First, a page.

Another wished she were rich so she could do more, but in the absence of those funds, asked how she could help.
Each of those generous gestures came after I wrote a column nearly three months ago about how an organization that normally has nothing to do with transportation issues discovered a critical and consequential transportation need in the nation’s capital.
The staff of the Homeless Children’s Playtime Project — an organization that creates play spaces for kids who spend their nights in shelters and hotel rooms — learned through focus groups and a survey that the homeless families the city was housing in two hotels on New York Avenue weren’t just struggling to find permanent homes.
They also were struggling to get their children from those hotels, which aren’t near a Metro station, to school each day.
Mothers and fathers described spending hundreds of dollars on Uber rides each month, traveling for more than an hour each way on buses and Metro lines and, despite their best efforts, watching their children arrive late to class or miss entire days.
They also expressed safety concerns. One mother I later interviewed recalled seeing three children, all younger than 7, walking across those busy streets alone.
“Can’t we just collectively, as a city, help them get to school?” Jamila Larson, the executive director of the Playtime Project, asked at the time. “So much of what they face every day is hard. Can’t we just make this one piece easier? Can’t we just set them up for success?”
Those were all good questions, and the answers seemed obvious. Yes. Yes. And yes. That seemed the least we could do for homeless children who were placed in those hotels by a city that has seen low-income residents pushed out of neighborhoods at some of the highest rates in the country.
But until this week, the only responses the Playtime Project had received were from members of the public — and while that kindness was appreciated, it wouldn’t be enough to address the issue.
Now, in a move that could significantly ease the commutes of those families, the city is stepping forward with a solution.
Larson had recommended that the city offer a shuttle service from the hotels to the closest Metro stops, and city officials confirmed this week that they plan to do so through a pilot program. The program calls for offering shuttle service from the hotels to the two closest Metro stops twice a day. The city hopes to launch it after the winter break.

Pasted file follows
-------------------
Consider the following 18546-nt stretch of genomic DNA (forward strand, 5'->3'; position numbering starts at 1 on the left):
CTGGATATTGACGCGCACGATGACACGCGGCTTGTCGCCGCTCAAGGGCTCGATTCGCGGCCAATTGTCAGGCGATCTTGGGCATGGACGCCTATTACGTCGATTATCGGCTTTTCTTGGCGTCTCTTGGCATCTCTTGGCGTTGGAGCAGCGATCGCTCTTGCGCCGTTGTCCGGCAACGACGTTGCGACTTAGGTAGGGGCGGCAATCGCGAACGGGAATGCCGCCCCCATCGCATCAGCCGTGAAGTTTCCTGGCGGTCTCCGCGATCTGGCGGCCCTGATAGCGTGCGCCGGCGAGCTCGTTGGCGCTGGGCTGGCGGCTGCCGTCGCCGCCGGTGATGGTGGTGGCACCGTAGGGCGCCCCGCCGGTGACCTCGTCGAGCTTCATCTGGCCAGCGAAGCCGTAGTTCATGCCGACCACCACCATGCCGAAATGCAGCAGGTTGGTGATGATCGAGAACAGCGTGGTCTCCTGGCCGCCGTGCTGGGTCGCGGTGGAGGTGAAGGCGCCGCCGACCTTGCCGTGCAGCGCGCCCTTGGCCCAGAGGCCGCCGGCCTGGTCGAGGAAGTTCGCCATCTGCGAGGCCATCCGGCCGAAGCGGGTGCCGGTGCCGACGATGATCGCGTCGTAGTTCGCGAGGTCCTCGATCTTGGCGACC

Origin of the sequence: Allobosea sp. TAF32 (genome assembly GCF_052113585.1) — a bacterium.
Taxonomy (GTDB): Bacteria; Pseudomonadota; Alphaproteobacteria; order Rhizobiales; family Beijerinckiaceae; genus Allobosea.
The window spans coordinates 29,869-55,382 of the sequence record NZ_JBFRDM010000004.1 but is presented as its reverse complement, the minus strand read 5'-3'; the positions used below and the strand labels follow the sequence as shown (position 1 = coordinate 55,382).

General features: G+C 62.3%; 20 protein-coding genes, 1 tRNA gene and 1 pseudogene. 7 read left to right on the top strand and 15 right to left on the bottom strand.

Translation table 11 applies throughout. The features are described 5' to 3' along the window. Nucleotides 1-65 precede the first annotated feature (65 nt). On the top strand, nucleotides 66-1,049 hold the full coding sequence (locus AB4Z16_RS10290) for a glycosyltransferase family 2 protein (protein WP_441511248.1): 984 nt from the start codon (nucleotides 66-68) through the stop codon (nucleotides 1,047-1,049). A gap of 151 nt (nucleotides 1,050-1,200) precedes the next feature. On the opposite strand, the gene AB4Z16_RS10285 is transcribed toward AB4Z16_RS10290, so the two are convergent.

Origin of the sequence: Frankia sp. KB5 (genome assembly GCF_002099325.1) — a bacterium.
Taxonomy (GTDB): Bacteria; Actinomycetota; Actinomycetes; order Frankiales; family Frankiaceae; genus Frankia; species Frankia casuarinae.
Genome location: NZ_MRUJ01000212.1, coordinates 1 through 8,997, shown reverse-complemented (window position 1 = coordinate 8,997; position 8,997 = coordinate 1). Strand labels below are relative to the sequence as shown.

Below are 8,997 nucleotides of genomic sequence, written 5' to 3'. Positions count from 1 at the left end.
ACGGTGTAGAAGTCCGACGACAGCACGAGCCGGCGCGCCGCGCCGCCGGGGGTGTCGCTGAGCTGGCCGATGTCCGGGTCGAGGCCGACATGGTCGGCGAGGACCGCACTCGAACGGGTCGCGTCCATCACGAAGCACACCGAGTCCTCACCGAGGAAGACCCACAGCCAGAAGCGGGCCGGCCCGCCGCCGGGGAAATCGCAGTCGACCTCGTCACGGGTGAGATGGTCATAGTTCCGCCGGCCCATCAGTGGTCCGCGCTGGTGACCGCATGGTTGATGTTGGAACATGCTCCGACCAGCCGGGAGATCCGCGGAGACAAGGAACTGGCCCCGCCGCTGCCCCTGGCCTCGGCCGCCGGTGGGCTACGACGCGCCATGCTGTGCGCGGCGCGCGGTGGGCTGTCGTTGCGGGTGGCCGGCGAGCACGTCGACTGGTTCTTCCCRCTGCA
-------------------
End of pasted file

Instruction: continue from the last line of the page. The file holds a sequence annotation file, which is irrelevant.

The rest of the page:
“We will be able to save a considerable amount of time each way for the children and their families,” said Noah Abraham, a deputy administrator with D.C.’s Department of Human Services. The department has housed homeless families in the hotels for years but hopes to stop using one by the end of March.
Abraham said that the city has been working on finding a transportation solution for the families in the hotels since the beginning of the school year and that the goal of the pilot program is to gauge how many people will use the shuttle and how it will affect school attendance.
Through surveys, he said, 60 families at the Days Inn and 80 families at the Quality Inn indicated they would use the shuttle. But many of those families have multiple school-age children, which means hundreds could end up using it.
Larson called the pilot program “a really important temporary fix.”
“It’s unfortunate this essential service could not have been established when the hotels became shelters years ago,” she said, “but it will certainly make the lives of today’s students trying to get to school easier.”
More than 500 children remain at the hotels, she said.
The D.C. Education Coalition for Change, which is made up of teachers, parents, students and community members, also took up the issue. It was on their agenda at a recent town hall meeting that addressed school transportation needs across the city and was attended by D.C. officials.
Maria McLemore, a teacher at Cardozo Education Campus and a DECC organizer, described the shuttle service as “a significant win for families.”
Some of the other transportation solutions will take more time to implement, she said, but the shuttles will immediately address a critical need.
Children’s Law Center also pointed out that the city has a legal obligation to give homeless children school stability. “These parents should not have to worry about finding a safe and affordable way to get their children to school,” said the center’s executive director, Judith Sandalow.
The District provides students with Kids Ride Free cards that allow them to ride, at no charge, to and from school on buses and the Metro. The children at the hotels also can use those cards, but their commutes are made more complicated by their families’ unstable housing. Many remain enrolled in schools in their old neighborhoods.
One mother who shared her story in that earlier column described spending 1½ hours on three buses to take her sons, ages 4 and 5, to a school 3.8 miles from their hotel. A father spoke about the frustration of trying to get a toddler to day care and a 6-year-old boy to school on time, knowing he would fail and open himself up to the question, “Why is he always late?”
“It’s not for lack of trying,” he said. “It’s just the commute.”
Those are the people Beatley was thinking about when she sent me an email saying she was willing to carpool. Other people also sent emails, but hers stood out for going beyond financial donations and outrage. She was ready to show up. She was ready to do something.
At the time, I connected her to the Playtime Project, and she learned that a carpool couldn’t be organized. But recently, I reached back out to her. I wanted to know what makes a person willing to give up her mornings to drive strangers.
Her answer captured, in the most concise way, why the city’s decision to launch this shuttle service matters.
“You do it,” she said, “just because it’s the right thing to do.”
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